Bill of Rights
Tue, 23 Aug 1994 16:38:56 +0200

Now comes "" and testifies as follows: (:-)
> In message <> Sarr Blumson writes:
> > Daniel W. Connolly says:
> >> In message <Pine.3.85.9408221141.A462-0100000@enews>, "Rob Raisch, The
> >> Internet Company" writes:
> >> > Further, I have no idea of the number of
> >> >consumers who view my content through your cache or what they view, how
> >> >and when.
> >> Do you have a right to know this? There was a lot of talk at the WWW
> >> conference in Geneva about a "Bill of Rights" for the information age.
> >> This is an interesting issue to add to the list.
> > In the sense that he has a right to be paid for each one, yes, he has a right
> > to know the number.
> Not sure about that. If I buy a book or a paper, am I allowed to let other
> people read bits? yes. Lend the whole of it to others? yes. Do these other

I am not an attorney, but lending it to someone
for the purpose of making himself a copy is surely not
permissible. Putting things out so that people can
copy it without its being know would seem also not to
be permissible.

> people have to pay the publisher? No. Do I have to inform the publisher that on
> such and such a date joe borrowed my book for two hours and read chapters 2, 4

I believe it is surely true that you cannot give your
friend a COPY of the document you yourself legally own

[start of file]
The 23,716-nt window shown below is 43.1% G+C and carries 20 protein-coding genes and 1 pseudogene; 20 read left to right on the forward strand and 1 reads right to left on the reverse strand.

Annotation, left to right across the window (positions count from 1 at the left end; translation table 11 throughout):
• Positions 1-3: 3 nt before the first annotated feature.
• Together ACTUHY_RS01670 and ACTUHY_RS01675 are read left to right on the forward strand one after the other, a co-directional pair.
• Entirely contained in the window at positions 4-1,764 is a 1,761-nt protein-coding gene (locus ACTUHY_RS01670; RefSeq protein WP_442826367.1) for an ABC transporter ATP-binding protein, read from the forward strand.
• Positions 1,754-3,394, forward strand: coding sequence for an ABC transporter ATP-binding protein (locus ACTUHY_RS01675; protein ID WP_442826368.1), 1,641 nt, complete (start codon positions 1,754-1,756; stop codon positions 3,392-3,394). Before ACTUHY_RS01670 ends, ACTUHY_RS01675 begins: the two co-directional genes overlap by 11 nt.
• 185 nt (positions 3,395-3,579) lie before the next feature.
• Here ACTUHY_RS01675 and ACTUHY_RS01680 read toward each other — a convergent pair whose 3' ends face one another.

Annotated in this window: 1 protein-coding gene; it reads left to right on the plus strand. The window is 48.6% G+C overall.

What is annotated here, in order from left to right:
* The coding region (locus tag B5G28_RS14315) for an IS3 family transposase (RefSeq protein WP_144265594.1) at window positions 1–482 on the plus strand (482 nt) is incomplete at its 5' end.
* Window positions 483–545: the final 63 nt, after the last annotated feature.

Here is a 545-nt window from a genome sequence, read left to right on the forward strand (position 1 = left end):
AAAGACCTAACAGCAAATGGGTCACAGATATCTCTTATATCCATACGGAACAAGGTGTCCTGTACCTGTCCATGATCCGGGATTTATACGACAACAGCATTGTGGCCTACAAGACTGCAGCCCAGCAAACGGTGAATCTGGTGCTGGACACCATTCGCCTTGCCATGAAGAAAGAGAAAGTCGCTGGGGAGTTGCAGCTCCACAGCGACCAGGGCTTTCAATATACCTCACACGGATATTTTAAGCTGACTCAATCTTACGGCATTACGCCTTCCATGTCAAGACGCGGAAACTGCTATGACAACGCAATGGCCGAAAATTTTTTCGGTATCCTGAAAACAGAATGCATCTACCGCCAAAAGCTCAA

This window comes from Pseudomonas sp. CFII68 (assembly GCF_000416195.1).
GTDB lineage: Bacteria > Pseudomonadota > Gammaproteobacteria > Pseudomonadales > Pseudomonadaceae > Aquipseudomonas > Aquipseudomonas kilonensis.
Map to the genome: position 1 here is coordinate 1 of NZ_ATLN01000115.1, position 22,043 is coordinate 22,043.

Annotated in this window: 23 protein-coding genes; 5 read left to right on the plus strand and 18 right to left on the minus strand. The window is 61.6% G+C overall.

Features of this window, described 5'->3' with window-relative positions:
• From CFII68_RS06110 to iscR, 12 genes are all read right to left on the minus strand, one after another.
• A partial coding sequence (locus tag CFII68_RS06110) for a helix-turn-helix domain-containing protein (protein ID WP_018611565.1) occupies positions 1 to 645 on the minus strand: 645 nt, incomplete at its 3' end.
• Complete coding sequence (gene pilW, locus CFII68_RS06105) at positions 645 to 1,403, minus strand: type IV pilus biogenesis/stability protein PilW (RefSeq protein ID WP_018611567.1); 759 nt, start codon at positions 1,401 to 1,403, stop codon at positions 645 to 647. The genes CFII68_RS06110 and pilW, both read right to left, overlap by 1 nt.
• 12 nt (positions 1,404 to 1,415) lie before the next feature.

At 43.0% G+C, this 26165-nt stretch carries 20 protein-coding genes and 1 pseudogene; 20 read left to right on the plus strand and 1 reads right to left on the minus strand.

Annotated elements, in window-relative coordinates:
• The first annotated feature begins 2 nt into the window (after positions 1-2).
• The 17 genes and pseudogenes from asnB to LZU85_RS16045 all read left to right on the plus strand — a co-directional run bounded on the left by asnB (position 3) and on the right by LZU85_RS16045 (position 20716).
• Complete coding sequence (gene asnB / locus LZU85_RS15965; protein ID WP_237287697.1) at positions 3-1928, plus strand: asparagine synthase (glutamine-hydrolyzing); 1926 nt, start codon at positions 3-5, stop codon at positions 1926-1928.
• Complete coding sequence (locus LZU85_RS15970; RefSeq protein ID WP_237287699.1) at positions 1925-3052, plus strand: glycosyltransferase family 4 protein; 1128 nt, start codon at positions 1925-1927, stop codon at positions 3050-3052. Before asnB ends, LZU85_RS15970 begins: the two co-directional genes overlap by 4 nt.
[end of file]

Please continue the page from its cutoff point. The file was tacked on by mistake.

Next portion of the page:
nor permit him to copy your original.

> and 7? No. Indeed, were I required to do so this would be a significant
> infringement of my personal freedom.
> I do not see why merely publishing information digitally changes this
> established practice.

It can change it if it makes abuse much easier, just as
the existence of xerox machines did.

> If a "Bill of Rights" for the information age were to be published, is there any
> existing mechanism whereby it could be made law, as we do not have specific
> written rights that could be added to?
Are you speaking of some international law, or specifically of UK?

It would certainly be useful to have what rights we have as
to information we want and information about us. In US we
have attempts through US law; is anyone promulgating an
international law that would go along with the international
copyright/patent laws? (I THINK there are international laws
related to respect for copyrights and patents.)

The problem is that these are basically legal questions.
But if copyrighted information is to move through the
system one either has to announce to the world that if people
put copyrighted information out on the system they do so at
their own risk, or, if one encourages it, one has to afford
protection, and affording protection means in depth understanding
of what a copy is, which may not be totally clear. Again, I
am not an attorney, but it would seem to me that one could
argue that an encrypted copy is still a copy as it can be
read as soon as one through a separate effort acquires the
key. If someone starts to distribute an encoded copy of,
say, Sarah Paretsky's latest book, is that any more okay
than if they started distributing xerox copies?

My suspicion is that it is simpler, at least at the beginning,
that the first approach be given. You might think of that
as the 'shareware' approach.

Well, I have no idea how far off I am getting from the
topics for discussion in this news list so let me stop here.

It is, however, an extremely interesting topic.

Is there a newsgroup which specfically talks about network
design for the information age?
> --
> Chris